Monetising, Promoting, Purchasing and Selling
Communicating and Messaging
Connecting and Interconnecting
Controlling, Monitoring, Tracing and Tracking
Consuming and Entertaining
Discovering, Endorsing and Recommending
Sharing Product, Material Resource or Service
Rights and
Identifier
Management /
Identification
Accessing Data, Product, Resource, Service or Venue
Allocating, Assigning, Credentialing, Crediting and Granting
Archiving, Conserving, Managing Data, Preserving and
Storing
Auditing, Qualifying, Rating, Quoting and Reporting
Authorising and Licensing
Checking, Validating and Verifying
Claiming and Reconciliating
Encrypting, Hashing, Protecting, Securing and Signing
Fighting and Preventing against Counterfeiting, Fraud,
Laundering, Piracy or Theft
Identifying Creative Work, Event, Organisation, Person,
Product, Resource or Service
Managing Rights and Royalties
Contract
Management /
Automation
Accounting, Billing and Charging
Agreeing, Committing, Consenting, Contracting and Engaging
Automating Process or Task
Guaranteeing, Insuring and Responsibilising
Interoperating and Porting
Regulating and Taxing
Ticketing
Electronic
Payment /
Cryptocurrency
and Asset
Exchange
Exchanging Cryptocurrency or Asset, Gambling, Ordering,
Paying, Settling, Trading and Transacting
Managing Wallet
Source : DiCoDaMo
Previous application domains and cross-sector use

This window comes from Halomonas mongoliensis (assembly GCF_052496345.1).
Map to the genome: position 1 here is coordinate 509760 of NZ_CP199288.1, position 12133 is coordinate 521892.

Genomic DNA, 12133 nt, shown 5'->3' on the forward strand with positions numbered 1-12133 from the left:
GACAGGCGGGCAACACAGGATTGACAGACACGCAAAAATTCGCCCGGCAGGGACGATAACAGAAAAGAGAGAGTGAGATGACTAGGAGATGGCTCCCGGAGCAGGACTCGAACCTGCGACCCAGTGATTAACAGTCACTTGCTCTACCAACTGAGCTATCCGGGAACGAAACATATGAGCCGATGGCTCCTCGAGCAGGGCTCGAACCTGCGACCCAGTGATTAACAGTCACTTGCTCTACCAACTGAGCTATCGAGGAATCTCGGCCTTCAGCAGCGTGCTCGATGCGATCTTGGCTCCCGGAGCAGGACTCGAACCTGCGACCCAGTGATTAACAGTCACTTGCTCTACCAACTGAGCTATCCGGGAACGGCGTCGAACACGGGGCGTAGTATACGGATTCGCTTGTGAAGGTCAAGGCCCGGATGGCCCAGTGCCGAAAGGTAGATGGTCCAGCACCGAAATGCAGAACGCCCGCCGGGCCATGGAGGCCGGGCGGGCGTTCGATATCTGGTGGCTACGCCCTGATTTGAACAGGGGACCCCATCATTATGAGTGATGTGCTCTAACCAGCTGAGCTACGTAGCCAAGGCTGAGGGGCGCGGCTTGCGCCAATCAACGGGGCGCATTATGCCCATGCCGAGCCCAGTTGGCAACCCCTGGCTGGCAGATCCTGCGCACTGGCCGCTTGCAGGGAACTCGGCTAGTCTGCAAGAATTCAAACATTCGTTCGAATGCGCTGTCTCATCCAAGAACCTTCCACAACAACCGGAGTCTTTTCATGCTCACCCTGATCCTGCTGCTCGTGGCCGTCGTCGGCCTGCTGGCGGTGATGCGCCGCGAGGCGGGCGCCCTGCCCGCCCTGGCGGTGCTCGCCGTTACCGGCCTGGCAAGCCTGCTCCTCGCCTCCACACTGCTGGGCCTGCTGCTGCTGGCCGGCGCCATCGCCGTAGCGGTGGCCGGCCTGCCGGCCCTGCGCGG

case purposes are part of the Digital Content Data Model
(DiCoDaMo), common to three ecosystems of the digital
content (culture, computing and consumer electronics,
telecommunications), including nine media and
entertainment activity sectors and natively integrating
blockchain technology [34].
VI. ECONOMIC ACTIVITY SECTIONS
Economic activities, also referred to as activity
sectors, business activities or industrial activities, have
been classified and standardised by the United Nations
(UN) within the International Standard Industrial
Classification of All Economic Activities ( ISIC), Revision
4 documentation [35]. In this wordwide standard,
economic activities are classified in 21 sections, 99
divisions and then in groups and classes.
Economic activity sections bring a third
abstraction layer (cf. section VII) and are a prerequisite
for adressing activity sector specificities (cf. section IX).
20 economic activity sections are provided
hereafter, using a voluntarily simplified wording, and are
aligned with UN / ISIC ones (Table III).
TABLE III. ALIGNMENT OF ECONOMIC ACTIVITY SECTIONS
WITH UN / ISIC ONES
Economic Activity
Section UN / ISIC Economic Activity Section
Accomodation and Food I – Accomodation and food service activities